To save his true love, a teenage boy teams up with a group of mythical creatures to stop an evil goddess bent on destroying the world in this adventure-filled fantasy novel.
Concluding the tale of teen adventurer Kyle Dunlop as chronicled in Draupner's Curse and Giants of Anglesey, Yggdrasil: The World Tree pits Kyle against a wicked goddess and her quest to destroy the World Tree.
In a subterranean world beneath our own, the serpent Nidhogg is accidentally set free and begins to gnaw at the roots of the World Tree. Soon the damage it inflicts becomes apparent, and it is only a matter of time before the tree-which sustains all manner of life-is totally destroyed.
Helreginn, the goddess of the dead, sees this as an opportunity to expand her kingdom. To ensure the serpent doesn't slip away before the tree's destruction is complete, she orders her evil minions to kidnap several fairy maidens to use as sacrifices to appease the ravenous beast.
Kyle Dunlop, along with a group of warrior elves and goblins, a dwarf, and a dragon, sets out for distant Eljudnir to rescue the helpless fairies. But as the rescue party faces one life-threatening challenge after another, Kyle wonders whether he'll ever again see his true love, a captured fairy named Idunn-and whether this world he's come to love will be thrown into evil darkness forever.
|Product dimensions:||5.50(w) x 8.50(h) x 0.36(d)|
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YggdrasilThe World Tree
By C. E. Smith
iUniverse, Inc.Copyright © 2012 C.E. Smith
All right reserved.
Chapter OneThe World Tree
It was a beautiful evening. But then it always was in a place that never saw the light of day, a place deep in the bowels of the earth that was home to goblins and elves, fairies and dwarves, giants and trolls, and a host of other mythical creatures. Until recently, no one on the surface of the planet knew it existed. But all that changed a couple of summers ago when three teenagers and a ten-year-old girl stumbled upon a well-established, highly diverse subterranean world. As Idunn, a beautiful fairy maiden with creamy skin, sparkling blue eyes and hair as lustrous and golden as the sun, added an armful of broken branches to a pile almost as high as herself, she began to think about one of those teens. His name was Kyle, and to Idunn he was the most wonderful person in the world – not that she would ever tell him that, of course. She was so busy daydreaming about him that she failed to watch where she was going and, as she turned to collect more branches, she nearly bumped into her younger sister, Fridr.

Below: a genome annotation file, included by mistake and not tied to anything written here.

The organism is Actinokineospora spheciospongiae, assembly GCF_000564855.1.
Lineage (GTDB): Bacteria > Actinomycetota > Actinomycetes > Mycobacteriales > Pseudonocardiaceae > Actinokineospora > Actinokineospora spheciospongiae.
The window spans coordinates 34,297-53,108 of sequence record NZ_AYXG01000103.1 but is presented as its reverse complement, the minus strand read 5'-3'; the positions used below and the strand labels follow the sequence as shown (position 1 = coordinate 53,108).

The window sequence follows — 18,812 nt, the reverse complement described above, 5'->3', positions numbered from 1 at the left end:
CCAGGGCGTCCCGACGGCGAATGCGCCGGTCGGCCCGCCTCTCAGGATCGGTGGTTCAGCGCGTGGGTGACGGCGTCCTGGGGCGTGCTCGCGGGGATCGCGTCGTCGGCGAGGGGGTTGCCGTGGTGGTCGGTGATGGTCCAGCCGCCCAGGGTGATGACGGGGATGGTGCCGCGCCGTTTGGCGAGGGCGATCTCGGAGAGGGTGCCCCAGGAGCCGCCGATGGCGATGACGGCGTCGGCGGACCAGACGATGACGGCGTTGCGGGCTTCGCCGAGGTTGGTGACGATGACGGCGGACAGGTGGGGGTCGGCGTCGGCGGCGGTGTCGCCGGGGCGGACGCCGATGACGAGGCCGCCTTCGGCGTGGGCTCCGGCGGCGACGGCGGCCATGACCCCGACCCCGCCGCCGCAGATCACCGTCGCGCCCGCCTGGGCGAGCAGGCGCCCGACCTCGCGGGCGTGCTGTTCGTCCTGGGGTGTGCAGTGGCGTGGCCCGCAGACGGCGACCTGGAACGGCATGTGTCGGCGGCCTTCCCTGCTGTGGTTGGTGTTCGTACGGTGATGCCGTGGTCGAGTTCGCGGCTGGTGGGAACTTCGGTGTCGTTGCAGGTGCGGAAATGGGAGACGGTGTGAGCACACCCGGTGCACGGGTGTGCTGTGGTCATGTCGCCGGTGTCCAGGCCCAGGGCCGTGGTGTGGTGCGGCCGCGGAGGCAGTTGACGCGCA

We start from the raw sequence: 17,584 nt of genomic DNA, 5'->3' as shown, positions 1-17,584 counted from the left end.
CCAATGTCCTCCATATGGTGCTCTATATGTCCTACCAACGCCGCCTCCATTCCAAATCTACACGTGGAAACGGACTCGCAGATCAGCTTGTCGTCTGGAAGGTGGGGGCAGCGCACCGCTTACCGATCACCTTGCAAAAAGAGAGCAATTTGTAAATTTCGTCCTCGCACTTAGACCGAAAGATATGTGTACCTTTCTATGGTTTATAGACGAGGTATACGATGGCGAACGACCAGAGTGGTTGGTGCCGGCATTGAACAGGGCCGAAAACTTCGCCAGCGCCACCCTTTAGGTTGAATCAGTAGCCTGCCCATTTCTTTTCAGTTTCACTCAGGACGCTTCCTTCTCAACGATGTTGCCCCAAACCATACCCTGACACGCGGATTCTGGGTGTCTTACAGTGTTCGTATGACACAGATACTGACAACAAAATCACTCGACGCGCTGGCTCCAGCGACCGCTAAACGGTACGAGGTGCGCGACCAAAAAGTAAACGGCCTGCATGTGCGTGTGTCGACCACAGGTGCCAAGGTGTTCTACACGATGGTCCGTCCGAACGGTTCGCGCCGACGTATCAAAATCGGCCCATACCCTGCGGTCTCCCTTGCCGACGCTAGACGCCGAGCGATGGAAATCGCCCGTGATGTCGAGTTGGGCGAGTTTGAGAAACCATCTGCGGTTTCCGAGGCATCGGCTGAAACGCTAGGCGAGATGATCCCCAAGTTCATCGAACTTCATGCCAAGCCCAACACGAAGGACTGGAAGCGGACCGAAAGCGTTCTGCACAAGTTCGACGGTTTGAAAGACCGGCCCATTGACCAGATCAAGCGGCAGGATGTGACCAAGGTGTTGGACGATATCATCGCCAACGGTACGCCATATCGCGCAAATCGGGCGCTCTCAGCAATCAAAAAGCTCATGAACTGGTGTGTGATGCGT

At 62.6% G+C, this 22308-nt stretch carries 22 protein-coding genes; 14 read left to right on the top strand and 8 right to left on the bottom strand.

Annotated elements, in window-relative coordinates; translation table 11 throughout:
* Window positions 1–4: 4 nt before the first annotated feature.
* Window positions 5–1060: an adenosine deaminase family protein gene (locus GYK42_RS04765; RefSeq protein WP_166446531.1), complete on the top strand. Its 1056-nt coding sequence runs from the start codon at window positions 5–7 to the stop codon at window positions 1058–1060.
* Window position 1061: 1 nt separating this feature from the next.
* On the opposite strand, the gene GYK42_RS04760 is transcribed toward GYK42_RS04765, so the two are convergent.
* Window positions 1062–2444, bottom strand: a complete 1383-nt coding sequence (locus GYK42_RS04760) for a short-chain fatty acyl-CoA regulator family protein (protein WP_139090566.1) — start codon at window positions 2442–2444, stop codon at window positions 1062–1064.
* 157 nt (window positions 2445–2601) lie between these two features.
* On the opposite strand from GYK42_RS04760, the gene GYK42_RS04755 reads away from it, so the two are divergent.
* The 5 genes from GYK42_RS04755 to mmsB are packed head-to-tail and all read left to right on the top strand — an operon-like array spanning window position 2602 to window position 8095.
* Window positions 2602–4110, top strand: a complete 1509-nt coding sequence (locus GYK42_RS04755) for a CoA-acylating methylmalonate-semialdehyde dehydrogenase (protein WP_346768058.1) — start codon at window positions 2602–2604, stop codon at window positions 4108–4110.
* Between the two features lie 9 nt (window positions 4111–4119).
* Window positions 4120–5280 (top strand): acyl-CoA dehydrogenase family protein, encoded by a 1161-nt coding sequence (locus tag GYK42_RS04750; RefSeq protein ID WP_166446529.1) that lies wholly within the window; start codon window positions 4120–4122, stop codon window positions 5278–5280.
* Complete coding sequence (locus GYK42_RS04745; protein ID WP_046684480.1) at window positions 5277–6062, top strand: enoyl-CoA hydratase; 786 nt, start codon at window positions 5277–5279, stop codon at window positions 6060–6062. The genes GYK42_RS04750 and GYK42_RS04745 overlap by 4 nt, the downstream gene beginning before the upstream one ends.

If not for the beauty mark on Fridr's left cheek it would have been impossible to tell the sisters apart; they were alike in every way.
"Watch where you're going," cautioned Fridr as she adroitly stepped around Idunn and tossed her own load of twigs on the pile.
"I'm sorry, Fridr," replied a contrite Idunn. "I guess I wasn't thinking."
"Oh, you were thinking," Fridr said with certainty. "It's what ... or should I say ... who you were thinking about that's the problem." She brushed some dirt and pieces of dried-up bark off her cornflower blue satin gown.
The velvety wings on Idunn's exposed back gave a nervous twitch.
"I can't help it," said Idunn. "I try not to think about him, but it's hopeless. You understand, don't you?"
Fridr gazed at Idunn's lovesick face and said, "Sure I do. It's just that ... well ... we have more important things to think about now."
"Yeah, like removing the rest of those branches before it gets too dark to see what we're doing," said a third fairy maiden as she turned sideways and stepped between the two sisters, careful not to catch their clothes on one of the many jagged branches she was carrying.
Idunn and Fridr waited for the third fairy maiden to dump her load. Then the three of them went and joined a dozen others near the base of an immense green ash tree. As they all worked together to remove a mass of dead and diseased branches that had been clipped from the ash tree earlier in the day, two pairs of older, watchful eyes looked on.
"I'm worried, Eir," said Isahool, the younger of the two. "The tree isn't as healthy as it should be."
She was tall and elegant, beautiful in an abundant way, with only a trace of silver in her flaxen blond hair and some barely visible crow's feet that radiated outwards from the corners of her clear blue eyes. On the other hand, Eir was shorter and slightly stooped with age, with a pale face, deeply lined and framed by shoulder-length hair as white as freshly fallen snow.